Court of Master Sommeliers
|Worldwide, The Americas|
The first Master Sommelier examination was held in the United Kingdom in 1969; the Court of Master Sommeliers was later established as an international examining body for sommeliers. It was set up under the supervision of the Vintners Company, The Institute of Masters of Wine, The British Hotels & Restaurants Association, The Wine & Spirit Association of Great Britain, and The Wholesale Tobacco Trade Association.
Their standards and examinations today are recognised internationally.
In 1986 the first Master Sommelier exams were held in the US and the American Chapter of the CMS was established under the name 'Court of Master Sommeliers Americas'. The American Chapter of the CMS also provide examinations in Canada.
Education and certification
The court has four levels of certification that grow in depth and complexity with each level. Those who achieve each level are awarded a certificate and badge on the same day as the exam.
Level I – Introductory
Open to anyone with several years experience in the restaurant industry, this level consists of two days of classes followed by a multiple choice exam that typically has a 90% pass rate. Topics covered include but are not limited to: elementary wine making procedures, grape varieties, and matching wines with food.
Level II – Certified Sommelier
This level was created in December, 2005 to bridge the large change in knowledge needed to pass the Introductory and Advanced levels. It is open to those who have passed the Introductory level and focuses a great deal more on service and more in depth knowledge of the world of wine. It has an exam with three parts: theoretical consisting of multiple choice and short answer questions, blind tasting of two wines, and service. The pass rate is generally around 60%.
Level III – Advanced Sommelier
This level requires having passed the Certified as well as a significant increase in knowledge for those wishing to attain it. There is a heavier focus on service and a more intimate knowledge of all wine producing regions as well as wine producers themselves. The Court generally recommends 1–2 years of preparation after successfully passing the Certified exam. The Advanced exam consists of a longer theoretical test that is mostly short answer questions, blind tasting of six wines, and a much more intense service exam. The pass rate is usually 30%.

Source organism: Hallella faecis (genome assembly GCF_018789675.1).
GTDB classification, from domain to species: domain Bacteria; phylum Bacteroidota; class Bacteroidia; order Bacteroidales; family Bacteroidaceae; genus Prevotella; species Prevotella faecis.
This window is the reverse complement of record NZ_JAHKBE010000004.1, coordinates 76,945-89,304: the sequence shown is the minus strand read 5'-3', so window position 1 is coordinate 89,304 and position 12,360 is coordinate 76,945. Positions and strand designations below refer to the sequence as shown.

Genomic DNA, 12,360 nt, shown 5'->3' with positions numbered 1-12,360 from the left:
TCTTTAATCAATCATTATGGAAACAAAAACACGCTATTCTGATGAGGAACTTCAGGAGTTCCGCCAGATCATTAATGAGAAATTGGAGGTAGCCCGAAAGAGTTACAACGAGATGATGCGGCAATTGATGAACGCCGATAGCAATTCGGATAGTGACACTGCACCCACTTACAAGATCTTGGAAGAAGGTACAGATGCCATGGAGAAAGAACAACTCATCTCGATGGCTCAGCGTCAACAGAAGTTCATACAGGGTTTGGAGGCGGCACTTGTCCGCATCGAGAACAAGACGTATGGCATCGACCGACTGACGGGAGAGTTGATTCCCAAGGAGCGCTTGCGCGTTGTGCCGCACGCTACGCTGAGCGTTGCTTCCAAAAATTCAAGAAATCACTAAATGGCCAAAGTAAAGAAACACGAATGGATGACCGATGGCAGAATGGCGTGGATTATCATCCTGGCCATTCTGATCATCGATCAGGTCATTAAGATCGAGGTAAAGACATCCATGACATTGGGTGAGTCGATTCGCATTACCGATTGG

Level IV – Master Sommelier
The top level of the sommelier trade, those who wish to take this exam must have passed the Advanced exams and have typically worked in the industry for at least 10 years. The three part exam covers all regions of the world at a level that only 230 people have attained in its 40+ years of existence. The three part exam has the same format as the Advanced exam but with the candidate needing to show an even more in depth mastery of the sommelier trade. This exam has a pass rate of less than 1%.
Notable Master Sommeliers
- İsa Bal
- Robert Bath
- Gerard Basset
- Wayne Belding
- Ian Cauble
- Niall Clancy
- Craig Collins
- Fred Dame
- Jay Fletcher
- Tim Gaiser
- Bryan Julyan
- Frank Kämmer
- Andrew McNamara
- Franck Moreau
- Kevin Reilly
- Ronan Sayburn
- Ricardo Spínola
- Larry Stone
- Dustin Robert Abel Hays
- Jeremy Hays
- Kevin M. Vogt
- Lars Loeken Bjoernskau
- Robinson, Jancis, jancisrobinson.com (June 29, 2005). "Master Sommeliers – who are they?".
- "Court of Master Sommeliers Qualifications".
- "Court of Master Sommeliers Introductory".
- Taking the Court of Master Sommeliers Level 2 – Certified Sommelier Exam
- "Court of Master Sommeliers Certified".
- "Court of Master Sommeliers Advanced".
- "Court of Master Sommeliers Master".